Both CD-7 hopefuls are trying to position themselves as candidates for change in Washington, but Republican Rick O’Donnell will likely find that image harder to build, says a Denver Post report today. During a series of debates last week, Democrat Ed Perlmutter repeated his charge of a “rubber-stamp Congress.” O’Donnell says he agrees a change is needed and claims he’s different than most Republicans in Congress. He often talks about his disagreement with GOP pork-barrel projects and his support for a “new plan” in Iraq. While O’Donnell might be trying to show his willingness to go against the party grain, convincing voters he’s a different kind of Republican could be an arduous task. In the Post article, political analyst Eric Sondermann weighed in:
Sondermann said O’Donnell has the tougher challenge in the race to fill the congressional seat held by Republican Bob Beauprez, who is running for governor.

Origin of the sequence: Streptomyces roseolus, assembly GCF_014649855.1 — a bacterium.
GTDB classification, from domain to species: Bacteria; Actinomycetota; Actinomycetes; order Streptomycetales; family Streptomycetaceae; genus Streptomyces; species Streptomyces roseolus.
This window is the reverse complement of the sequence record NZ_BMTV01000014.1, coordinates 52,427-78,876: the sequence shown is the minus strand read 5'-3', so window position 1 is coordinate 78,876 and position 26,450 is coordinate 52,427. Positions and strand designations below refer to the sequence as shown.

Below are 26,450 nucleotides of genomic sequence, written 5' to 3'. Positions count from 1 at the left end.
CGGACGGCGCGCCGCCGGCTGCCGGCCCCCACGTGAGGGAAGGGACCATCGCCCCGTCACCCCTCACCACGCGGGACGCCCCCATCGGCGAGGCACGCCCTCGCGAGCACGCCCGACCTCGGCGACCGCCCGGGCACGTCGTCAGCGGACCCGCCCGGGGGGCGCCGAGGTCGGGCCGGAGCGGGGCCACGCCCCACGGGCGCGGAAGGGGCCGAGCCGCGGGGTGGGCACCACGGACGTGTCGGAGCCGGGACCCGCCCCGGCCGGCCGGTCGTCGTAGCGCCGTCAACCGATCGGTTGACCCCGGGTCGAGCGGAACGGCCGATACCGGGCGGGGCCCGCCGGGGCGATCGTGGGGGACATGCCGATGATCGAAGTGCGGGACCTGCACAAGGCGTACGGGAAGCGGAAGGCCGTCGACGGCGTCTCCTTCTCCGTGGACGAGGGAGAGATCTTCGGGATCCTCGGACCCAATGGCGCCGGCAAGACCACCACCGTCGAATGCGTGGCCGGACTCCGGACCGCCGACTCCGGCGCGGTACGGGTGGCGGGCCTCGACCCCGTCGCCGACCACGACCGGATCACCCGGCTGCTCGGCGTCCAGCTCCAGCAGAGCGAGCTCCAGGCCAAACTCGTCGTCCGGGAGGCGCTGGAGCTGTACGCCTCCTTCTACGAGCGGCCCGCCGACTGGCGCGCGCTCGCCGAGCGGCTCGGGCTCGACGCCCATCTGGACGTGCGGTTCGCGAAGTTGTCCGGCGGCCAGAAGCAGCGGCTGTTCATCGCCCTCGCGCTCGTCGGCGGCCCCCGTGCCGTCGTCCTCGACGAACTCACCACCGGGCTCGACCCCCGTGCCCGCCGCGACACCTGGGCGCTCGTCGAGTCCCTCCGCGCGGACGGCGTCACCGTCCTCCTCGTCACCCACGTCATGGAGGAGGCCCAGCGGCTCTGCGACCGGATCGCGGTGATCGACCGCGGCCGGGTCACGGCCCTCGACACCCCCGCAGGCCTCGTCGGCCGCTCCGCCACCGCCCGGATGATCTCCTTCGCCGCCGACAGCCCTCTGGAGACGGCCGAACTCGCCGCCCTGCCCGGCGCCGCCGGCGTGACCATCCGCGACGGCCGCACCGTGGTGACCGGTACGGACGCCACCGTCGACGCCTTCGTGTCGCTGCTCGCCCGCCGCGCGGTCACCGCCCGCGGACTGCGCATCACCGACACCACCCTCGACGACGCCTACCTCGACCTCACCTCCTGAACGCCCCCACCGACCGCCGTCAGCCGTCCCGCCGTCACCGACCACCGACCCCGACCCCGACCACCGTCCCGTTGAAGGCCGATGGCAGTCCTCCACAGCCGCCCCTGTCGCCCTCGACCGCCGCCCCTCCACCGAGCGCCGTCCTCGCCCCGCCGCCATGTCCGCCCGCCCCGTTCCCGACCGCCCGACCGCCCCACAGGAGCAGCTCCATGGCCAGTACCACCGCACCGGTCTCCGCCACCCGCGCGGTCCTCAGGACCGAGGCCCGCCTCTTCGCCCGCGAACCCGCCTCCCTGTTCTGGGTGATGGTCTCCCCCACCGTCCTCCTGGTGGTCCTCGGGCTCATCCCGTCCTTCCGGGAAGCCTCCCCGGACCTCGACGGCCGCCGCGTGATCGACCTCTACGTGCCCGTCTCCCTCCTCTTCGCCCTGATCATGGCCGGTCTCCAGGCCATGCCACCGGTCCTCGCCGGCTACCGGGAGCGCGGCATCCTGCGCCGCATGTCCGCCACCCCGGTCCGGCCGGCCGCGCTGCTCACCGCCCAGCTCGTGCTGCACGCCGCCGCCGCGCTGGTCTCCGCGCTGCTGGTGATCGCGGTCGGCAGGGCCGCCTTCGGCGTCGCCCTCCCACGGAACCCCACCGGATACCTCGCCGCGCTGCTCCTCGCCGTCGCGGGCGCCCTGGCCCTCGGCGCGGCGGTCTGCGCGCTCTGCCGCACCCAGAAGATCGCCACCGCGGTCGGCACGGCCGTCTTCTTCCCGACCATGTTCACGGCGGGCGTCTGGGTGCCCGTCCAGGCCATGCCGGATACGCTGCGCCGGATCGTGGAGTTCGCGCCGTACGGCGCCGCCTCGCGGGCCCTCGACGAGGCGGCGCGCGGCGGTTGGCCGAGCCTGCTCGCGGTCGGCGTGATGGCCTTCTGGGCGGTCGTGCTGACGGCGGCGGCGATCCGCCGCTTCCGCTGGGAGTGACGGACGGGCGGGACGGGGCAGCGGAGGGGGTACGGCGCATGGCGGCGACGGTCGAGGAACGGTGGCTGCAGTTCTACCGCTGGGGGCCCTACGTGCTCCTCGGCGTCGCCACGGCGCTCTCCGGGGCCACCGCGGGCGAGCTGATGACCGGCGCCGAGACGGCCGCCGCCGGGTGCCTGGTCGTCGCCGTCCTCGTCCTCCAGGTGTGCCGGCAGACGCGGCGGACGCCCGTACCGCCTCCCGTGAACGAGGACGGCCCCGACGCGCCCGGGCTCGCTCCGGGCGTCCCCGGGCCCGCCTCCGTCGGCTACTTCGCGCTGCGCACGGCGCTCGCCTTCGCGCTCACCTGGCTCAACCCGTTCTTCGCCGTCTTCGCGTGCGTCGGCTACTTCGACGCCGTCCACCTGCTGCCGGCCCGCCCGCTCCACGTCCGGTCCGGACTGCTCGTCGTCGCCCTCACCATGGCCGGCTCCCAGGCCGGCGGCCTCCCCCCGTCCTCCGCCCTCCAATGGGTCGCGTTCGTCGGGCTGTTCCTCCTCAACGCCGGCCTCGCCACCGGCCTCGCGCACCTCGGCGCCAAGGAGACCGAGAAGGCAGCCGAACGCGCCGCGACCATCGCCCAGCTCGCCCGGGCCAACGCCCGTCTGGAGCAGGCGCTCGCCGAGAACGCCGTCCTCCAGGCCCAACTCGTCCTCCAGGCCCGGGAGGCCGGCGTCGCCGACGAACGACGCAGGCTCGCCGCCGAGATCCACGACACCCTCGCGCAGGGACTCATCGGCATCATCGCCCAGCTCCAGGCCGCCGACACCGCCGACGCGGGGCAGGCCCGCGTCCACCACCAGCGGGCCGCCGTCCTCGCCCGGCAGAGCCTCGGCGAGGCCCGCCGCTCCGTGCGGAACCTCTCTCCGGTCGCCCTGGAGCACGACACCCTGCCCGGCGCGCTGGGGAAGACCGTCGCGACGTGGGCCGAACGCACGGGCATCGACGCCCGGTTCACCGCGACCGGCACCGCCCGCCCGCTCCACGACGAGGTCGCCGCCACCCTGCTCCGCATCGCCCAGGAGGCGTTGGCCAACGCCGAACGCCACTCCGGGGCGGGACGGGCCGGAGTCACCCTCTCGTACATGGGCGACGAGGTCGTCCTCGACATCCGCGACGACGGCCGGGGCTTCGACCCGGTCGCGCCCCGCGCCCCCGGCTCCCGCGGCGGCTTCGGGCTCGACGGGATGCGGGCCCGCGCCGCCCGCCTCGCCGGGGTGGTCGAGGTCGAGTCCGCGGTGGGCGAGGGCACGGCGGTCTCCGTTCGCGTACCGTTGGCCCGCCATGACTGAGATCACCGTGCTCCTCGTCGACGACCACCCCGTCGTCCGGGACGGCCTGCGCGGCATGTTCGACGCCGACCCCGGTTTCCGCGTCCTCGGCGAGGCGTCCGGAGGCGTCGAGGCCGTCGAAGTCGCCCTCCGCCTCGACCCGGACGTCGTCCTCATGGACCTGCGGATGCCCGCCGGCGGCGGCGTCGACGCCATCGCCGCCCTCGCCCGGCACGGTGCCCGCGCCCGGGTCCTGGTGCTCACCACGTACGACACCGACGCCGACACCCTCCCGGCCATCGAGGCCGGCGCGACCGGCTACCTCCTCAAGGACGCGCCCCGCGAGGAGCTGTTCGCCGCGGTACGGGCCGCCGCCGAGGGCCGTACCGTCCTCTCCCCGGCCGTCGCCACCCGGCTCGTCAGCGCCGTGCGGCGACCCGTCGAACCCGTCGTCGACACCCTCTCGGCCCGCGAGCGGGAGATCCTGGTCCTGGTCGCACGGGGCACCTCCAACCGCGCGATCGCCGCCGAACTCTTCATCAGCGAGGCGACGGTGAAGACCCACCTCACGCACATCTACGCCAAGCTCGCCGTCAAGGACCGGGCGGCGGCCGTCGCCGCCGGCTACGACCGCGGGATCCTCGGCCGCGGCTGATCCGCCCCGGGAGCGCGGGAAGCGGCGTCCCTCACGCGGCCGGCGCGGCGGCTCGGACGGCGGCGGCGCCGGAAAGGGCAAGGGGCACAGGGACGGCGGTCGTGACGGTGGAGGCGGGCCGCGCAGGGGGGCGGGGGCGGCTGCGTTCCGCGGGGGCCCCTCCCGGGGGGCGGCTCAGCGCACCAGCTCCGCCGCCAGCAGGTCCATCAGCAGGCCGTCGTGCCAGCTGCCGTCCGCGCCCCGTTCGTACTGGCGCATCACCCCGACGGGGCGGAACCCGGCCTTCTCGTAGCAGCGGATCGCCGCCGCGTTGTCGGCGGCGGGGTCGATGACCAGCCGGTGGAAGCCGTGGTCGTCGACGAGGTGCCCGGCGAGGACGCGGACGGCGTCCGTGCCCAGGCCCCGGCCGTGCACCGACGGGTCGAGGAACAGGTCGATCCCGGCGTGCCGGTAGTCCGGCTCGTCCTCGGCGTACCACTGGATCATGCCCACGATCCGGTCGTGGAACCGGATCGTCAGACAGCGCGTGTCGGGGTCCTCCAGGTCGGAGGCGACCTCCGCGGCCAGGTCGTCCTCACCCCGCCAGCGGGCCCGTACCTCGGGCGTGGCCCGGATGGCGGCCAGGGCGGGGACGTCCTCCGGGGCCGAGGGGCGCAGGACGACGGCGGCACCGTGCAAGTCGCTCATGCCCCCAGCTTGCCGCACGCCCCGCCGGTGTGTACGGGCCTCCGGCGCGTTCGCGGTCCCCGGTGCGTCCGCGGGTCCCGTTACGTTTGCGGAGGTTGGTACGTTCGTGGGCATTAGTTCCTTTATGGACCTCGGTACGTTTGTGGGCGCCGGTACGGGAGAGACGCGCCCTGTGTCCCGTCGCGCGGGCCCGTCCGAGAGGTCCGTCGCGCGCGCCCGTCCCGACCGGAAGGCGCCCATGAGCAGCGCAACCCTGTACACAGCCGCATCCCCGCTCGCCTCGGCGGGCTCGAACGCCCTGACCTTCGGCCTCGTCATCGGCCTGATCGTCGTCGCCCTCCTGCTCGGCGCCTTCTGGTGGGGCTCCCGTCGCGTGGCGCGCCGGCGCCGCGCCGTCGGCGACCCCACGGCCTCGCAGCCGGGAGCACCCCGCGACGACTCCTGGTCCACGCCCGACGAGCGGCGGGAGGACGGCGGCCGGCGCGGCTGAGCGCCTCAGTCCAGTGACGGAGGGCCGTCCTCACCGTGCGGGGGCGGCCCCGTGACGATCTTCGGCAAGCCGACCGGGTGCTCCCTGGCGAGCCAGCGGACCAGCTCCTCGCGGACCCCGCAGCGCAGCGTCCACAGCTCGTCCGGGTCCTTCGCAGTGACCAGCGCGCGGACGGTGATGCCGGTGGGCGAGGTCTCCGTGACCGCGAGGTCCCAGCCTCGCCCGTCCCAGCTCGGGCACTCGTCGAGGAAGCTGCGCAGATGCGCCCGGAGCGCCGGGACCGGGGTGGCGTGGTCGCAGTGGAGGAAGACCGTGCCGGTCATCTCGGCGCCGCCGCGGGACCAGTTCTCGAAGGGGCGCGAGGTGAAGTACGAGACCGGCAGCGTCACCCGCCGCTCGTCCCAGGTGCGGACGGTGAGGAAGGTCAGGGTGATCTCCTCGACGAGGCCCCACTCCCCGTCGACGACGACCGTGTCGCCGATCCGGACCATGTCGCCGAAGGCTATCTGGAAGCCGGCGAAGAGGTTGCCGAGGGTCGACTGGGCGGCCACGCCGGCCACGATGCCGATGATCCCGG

‘I understand O’Donnell’s strategy, and it’s probably credible, but that’s a tough row to hoe for any Republican when his party runs the joint,’ Sondermann said.
Republicans control the White House and both the U.S. Senate and the House of Representatives, Sondermann pointed out. And President Bush is logging low approval ratings in national polls.
‘Probably over the course of the next 20 years, O’Donnell would be more of a change agent simply by the force of his personality and his ideology,’ Sondermann said. ‘But it’s a hard message to sell in this environment for any Republican.’
Proving he’s different than Washington Republicans is even tougher for O’Donnell considering the high-profile members who’ve stumped for him. In July, President Bush appeared at a fundraiser, netting $600,000 for O’Donnell’s campaign. And, in August, Speaker Dennis Hastert came to Colorado on his behalf.